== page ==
Today the DOW and the S&P 500 closed down about 1.2% and 1%, respectively. Meanwhile the VIX (the volatility, or the “fear index”), closed up nearly 10%. Clearly many investors are currently feeling a sense of concern and a lack of clarity. A quick scan of the headlines on Google Finance from earlier this morning reveal arguably negative headlines ranging from Turkish & South African currencies to Fiat/Chrysler’s intention to shutter a Michigan factory in 30 days, stagnant home sales in Massachusetts, sliding stock prices to an accountant being indicted for insider trading. This is what the public sees, and it’s all rather grim.
Our view is that, yes, so far in 2014 the market has been volatile and we’ve had some down days, but this was expected. At the moment, the S&P is sitting at 1,774. One year ago, on January 29, 2013, the S&P 500 closed at 1,507. In 52 weeks, the S&P marched upward, with a number of slips, on to a high of 1,848, first on 12/31/13 and then slightly higher on January 15th. And, of course, the 5 year view is even more dramatic. Anyone remember what the S&P was on 1/29/2009? 845.14. Did it grow 110% during a five year period painlessly? Of course not: growth doesn’t happen in a straight line.
And while we’re at it, Chrysler just announced a profit of $1.8 billion in 2013 (up 9% from last year) and they are giving profit-sharing bonuses to their employees. As for homes sales, Massachusetts may be stagnant, but by the end of 2013 national home sales were at levels not seen since 2006. And the labor market appears to be modestly improving. And the Fed is continuing its accommodative rate policy. And not all accountants are crooks. There’s encouraging news out there too.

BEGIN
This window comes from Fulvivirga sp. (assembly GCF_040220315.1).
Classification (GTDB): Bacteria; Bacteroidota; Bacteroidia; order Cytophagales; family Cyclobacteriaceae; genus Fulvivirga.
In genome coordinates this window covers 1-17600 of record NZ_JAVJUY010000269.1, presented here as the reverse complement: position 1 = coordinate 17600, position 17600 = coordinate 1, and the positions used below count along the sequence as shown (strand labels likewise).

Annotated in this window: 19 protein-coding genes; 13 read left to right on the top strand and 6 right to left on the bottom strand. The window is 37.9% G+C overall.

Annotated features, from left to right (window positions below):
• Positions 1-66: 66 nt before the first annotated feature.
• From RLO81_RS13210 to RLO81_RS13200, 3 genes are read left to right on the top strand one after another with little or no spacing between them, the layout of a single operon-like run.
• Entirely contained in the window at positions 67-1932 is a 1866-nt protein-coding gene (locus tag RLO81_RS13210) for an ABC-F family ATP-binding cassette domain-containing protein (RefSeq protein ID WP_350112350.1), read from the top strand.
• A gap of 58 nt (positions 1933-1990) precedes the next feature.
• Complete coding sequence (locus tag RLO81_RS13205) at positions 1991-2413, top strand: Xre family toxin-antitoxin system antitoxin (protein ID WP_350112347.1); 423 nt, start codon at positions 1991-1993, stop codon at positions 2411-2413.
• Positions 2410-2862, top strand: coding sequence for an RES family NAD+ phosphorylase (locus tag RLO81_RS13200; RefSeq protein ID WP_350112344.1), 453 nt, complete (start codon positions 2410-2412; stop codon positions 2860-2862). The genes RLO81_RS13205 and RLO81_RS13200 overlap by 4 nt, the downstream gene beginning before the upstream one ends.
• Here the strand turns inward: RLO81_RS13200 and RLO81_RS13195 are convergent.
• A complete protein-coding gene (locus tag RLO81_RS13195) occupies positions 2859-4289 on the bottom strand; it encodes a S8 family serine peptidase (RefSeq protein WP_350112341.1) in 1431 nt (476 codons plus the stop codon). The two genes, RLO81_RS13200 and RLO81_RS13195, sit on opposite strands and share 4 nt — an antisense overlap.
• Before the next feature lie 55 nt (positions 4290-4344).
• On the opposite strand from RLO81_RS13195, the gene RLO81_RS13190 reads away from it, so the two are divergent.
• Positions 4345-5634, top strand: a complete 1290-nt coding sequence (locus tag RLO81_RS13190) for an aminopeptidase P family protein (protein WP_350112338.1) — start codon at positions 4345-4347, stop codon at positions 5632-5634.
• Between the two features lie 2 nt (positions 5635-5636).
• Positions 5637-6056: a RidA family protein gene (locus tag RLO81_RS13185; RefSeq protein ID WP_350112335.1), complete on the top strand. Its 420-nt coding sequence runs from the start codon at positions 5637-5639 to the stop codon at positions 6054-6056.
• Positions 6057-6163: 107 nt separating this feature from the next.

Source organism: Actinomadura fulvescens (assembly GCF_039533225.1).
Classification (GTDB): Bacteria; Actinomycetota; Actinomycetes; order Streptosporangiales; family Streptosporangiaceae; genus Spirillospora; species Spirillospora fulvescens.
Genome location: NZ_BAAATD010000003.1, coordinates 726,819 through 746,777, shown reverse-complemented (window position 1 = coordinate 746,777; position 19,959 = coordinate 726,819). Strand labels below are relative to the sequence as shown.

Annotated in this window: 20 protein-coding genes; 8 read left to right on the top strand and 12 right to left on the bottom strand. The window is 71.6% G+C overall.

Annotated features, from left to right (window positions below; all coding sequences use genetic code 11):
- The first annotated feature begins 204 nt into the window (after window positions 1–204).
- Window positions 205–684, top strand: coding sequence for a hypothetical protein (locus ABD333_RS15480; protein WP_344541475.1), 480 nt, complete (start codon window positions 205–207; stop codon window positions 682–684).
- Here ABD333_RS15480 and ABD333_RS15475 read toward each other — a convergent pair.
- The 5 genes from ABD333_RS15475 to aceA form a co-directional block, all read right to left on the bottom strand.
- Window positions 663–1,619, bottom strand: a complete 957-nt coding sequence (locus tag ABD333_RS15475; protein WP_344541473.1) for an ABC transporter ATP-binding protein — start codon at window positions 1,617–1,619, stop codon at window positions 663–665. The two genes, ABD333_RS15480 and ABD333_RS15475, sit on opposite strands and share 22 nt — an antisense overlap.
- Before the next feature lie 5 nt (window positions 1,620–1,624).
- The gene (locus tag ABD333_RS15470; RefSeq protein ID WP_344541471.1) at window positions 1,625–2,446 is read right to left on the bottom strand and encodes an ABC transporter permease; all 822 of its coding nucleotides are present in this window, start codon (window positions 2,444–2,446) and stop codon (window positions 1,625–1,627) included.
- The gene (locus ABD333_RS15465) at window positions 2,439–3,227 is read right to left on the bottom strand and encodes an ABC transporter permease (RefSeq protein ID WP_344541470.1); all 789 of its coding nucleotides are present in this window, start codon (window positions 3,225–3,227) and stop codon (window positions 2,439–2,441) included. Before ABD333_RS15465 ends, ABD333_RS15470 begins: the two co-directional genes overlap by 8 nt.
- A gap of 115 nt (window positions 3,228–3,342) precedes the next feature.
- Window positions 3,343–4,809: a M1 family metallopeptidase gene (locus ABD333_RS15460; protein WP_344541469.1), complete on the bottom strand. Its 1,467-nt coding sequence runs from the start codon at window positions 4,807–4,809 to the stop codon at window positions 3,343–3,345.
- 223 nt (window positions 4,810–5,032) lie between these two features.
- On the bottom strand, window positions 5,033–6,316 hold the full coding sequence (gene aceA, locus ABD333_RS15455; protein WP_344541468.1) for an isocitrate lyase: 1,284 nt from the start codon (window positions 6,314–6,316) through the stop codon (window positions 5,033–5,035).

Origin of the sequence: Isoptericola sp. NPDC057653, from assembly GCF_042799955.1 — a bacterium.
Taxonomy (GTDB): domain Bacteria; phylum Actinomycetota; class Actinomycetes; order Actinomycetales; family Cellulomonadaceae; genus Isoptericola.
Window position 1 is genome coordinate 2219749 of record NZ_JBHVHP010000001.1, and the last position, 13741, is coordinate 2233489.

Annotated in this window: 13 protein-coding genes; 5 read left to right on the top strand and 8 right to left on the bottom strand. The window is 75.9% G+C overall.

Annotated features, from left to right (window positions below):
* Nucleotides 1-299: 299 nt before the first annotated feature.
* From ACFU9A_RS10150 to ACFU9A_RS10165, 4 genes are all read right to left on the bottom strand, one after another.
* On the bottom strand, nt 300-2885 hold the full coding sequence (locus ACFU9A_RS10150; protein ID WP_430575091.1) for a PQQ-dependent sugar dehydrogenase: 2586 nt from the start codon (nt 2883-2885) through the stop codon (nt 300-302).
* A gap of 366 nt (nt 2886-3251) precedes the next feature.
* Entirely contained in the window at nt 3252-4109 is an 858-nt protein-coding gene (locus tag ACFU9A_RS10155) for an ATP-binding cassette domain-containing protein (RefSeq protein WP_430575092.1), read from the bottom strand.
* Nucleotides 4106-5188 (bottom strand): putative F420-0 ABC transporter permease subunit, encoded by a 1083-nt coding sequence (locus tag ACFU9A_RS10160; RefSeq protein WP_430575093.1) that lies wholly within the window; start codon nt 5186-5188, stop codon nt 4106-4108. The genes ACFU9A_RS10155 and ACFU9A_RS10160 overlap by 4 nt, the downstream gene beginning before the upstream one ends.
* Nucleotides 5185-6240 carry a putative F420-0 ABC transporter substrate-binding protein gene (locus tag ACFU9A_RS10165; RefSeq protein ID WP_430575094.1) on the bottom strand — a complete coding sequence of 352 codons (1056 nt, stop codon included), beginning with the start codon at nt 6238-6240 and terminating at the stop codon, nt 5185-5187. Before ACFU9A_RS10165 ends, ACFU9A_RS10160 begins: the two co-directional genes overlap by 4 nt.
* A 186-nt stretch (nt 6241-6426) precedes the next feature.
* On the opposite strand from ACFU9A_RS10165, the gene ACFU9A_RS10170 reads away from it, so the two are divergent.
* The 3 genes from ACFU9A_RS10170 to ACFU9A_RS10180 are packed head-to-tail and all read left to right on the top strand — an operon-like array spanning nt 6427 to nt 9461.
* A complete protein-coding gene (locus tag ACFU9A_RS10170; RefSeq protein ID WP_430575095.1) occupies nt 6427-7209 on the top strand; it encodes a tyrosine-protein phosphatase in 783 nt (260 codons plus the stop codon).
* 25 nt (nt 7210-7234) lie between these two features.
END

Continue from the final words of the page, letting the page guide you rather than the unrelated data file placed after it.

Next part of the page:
So what are we looking at today? First, we’re looking at the Fed’s comments. Like many others, we’ve been curious for some time to see how well the Fed will go about unwinding its quantitative easing program. Today’s reduction is round two, and we are curious to see how the market responds in the coming days. The first reduction, in which monthly bond purchases were reduced from $85 billion to $75 billion, seemed to go relatively smoothly. More importantly, however, we’re looking at the Fed’s outlook on the economy and its rationale for its action plan. While we describe ourselves as interested in hearing the Fed’s comments, perhaps it’s fair to characterize the markets as jittery.
We’re not as concerned with current headlines about emerging markets and foreign currencies. Yes, such things have the potential to spread regionally or into larger economies, but at the moment we feel it’s more a matter of investors looking into the glass darkly. It’s not clear to them what they’re seeing, and as a result of the lack of clarity, there’s a pullback in emerging markets as investors seek the safety and clarity of US government securities.
The truth is many things affect what the market does. But what the market does day to day does not directly affect what we do, or what we advise our clients to do. From our perspective, investors are generally best served to have a prudent and disciplined plan, adjust it as necessary, and stick with it.
– Chad Campbell
*This information is from sources believed to be reliable, but we cannot guarantee its accuracy or completeness.